It had to do w/ being stored in the safest way possible. The armorer checks the chamber, releases the hammer, then puts the rifle on the rack.
__________________
MikeJK is offline  
 
Reply With Quote
Old 07-04-2012, 12:06 AM   #30
Feedback Score: 0 reviews
 
Chandler51's Avatar
 
Join Date: Jan 2012
Location: somewhere in....,Oklahoma
Posts: 2,185
Liked 62 Times on 51 Posts

Default

Quote:
Originally Posted by MikeJK

The 3 Gun and arms room example was to show it is a proven and widely excepted way to safely store a firearm.

Personal preference is great, don't get me wrong. I am a proponent of our individual rights and often speak my mind when I see them being infringed upon regardless if I agree w/ them or not.

The thing is there are reasons people do things. My first thought is speed. If you (anyone) can't get the first shot off in a defensive situation most likely you will loose that battle. I guess I would consider an armed defensive situation as a war. There probably won't be any living to fight.

An AR muzzle up, bolt open, and on safe is not fast. Think about the steps involved to get that weapon into the fight. Also remember you will more than likely be asleep. I don't know about you but the older I get the longer it takes me to wake up. Now back to thinking about the steps it takes to get your AR into the fight. First you have to grab it. I'm guessing you have a short hand guard and will grab it by the barrel until you can get your non support hand on the grip. Then you'll slide your support hand back to where you like to grab the hand guard. At this point you'll let the bolt go forward either w/ the BAD Lever or by grabbing the magwell and depressing the bolt release w/ your thumb. Now you'll have to slide your support hand back onto the hand guard. Next comes switching the selector from safe to semi. And you still don't know if a round chambered or not. Sounds like a lot of work not to be certain you'll get the bang and not a click.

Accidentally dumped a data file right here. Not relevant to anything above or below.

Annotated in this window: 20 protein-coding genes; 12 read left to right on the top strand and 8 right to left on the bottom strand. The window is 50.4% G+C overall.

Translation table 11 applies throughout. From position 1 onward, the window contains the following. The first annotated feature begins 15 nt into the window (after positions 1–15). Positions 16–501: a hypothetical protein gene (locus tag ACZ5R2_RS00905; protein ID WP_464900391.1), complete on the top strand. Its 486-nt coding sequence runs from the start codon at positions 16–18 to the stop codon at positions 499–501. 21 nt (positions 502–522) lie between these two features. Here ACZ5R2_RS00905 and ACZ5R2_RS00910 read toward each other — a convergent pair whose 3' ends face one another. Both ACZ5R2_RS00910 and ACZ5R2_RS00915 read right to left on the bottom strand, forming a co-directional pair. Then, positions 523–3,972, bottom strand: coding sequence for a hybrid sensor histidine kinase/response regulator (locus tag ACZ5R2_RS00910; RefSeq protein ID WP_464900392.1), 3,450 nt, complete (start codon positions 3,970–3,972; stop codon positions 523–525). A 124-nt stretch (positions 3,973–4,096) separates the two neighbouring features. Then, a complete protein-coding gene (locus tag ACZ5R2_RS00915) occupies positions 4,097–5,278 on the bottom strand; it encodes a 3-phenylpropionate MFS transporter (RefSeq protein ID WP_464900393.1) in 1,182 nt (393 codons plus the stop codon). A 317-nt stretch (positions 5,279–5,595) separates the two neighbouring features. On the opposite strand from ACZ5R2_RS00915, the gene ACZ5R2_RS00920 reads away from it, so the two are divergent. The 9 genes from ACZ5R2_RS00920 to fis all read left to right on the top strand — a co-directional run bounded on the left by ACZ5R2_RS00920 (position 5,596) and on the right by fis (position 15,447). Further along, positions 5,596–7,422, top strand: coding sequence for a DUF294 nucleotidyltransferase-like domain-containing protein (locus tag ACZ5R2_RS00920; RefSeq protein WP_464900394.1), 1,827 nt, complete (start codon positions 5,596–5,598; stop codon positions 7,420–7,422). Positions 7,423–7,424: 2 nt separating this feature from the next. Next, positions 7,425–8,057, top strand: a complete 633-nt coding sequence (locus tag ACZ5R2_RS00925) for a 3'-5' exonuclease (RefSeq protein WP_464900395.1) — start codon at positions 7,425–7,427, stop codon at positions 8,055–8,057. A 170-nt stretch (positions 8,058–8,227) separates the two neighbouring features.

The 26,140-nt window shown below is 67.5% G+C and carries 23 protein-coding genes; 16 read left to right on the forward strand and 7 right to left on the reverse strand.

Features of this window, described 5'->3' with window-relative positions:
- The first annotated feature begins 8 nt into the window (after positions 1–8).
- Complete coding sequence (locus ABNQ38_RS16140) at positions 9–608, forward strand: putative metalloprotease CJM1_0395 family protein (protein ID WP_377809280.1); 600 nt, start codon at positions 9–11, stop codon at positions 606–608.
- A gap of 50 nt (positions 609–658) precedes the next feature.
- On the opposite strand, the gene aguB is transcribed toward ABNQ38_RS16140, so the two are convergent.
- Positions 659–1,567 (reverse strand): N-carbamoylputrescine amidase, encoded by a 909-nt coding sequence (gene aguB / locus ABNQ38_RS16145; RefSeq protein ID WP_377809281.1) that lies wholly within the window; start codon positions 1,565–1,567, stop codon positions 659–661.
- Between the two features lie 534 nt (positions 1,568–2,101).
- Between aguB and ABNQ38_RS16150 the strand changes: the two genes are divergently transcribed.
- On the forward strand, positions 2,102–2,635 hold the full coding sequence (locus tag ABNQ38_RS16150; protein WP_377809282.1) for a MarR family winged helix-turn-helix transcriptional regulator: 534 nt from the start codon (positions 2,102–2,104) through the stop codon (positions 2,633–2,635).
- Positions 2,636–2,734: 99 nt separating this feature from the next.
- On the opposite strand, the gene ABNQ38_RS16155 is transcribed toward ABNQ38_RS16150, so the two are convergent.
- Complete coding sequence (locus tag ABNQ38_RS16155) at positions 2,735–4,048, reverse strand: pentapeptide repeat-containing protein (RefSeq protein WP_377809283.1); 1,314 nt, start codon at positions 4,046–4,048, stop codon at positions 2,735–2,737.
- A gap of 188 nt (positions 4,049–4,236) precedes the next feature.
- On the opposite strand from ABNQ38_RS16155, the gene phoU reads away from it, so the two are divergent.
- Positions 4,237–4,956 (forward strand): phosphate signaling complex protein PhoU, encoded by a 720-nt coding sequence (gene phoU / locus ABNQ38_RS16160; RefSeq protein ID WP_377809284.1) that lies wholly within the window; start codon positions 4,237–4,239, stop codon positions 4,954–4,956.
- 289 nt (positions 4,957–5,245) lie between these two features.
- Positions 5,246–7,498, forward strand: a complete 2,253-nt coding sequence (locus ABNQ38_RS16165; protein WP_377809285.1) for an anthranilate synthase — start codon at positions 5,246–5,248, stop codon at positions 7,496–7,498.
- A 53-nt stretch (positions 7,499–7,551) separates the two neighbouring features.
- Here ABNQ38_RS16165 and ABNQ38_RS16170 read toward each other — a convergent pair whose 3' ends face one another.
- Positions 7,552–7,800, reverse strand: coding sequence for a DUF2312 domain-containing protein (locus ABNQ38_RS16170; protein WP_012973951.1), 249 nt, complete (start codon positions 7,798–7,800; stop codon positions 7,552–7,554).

Muzzle down was the standard for us and I still use it. Muzzle down is the safest way to store a firearm. A round in the dirt is harmless. A round floating around above is anything but. Remember that thing gravity?

If I need my AR I can grab it w/ my firing hand by the grip in a shooting position and bring it straight to my shoulder or even engage beforehand if need be. While bringing the stock into my shoulder my hand is firmly grasping the rail directly behind the front BUIS and more than likely the safety has already been placed into the semi position. All one fluid motion. No switching hands around or pressing anything other than the trigger if need be.

Do what you want, it's your family not mine. Do me a favor though and try it out. Not once or twice but get it down smooth. Then compare it to your current method.
I tend to keep my rifles well...WELL oiled while in the safe. Aside from all of the things you mentioned, one other reason I keep mine muzzle down is so I don't have to clean the buffer, tube, etcetera of the oil that would run down into it.
__________________
"Life's tough. It's tougher if you're stupid." -- John Wayne
Chandler51 is offline  
 
Reply With Quote
Reply

Thread Tools
Display Modes


Similar Threads
Thread Thread Starter Firearms Forum Replies Last Post
Ideas on how to convert a straight bolt Mauser 98k to curved bolt (sniper bolt) sharpshooter5647 General Rifle Discussion 20 11-18-2013 12:33 PM
10/22 bolt hold open jeremyx28 .22 Rifle/Rimfire Discussion 14 06-01-2012 04:49 PM
K98K Mauser loose open bolt? coltericksen The Club House 2 10-19-2011 08:52 AM
Yugo AK-47 Bolt Hold Open 30rd Mag $19.99 Cope's Distributing Sponsor Display 0 02-09-2011 01:44 PM
Firing From and Open Bolt? RL357Mag Auto & Semi-Auto Discussion 6 05-25-2008 01:53 PM



Newest Threads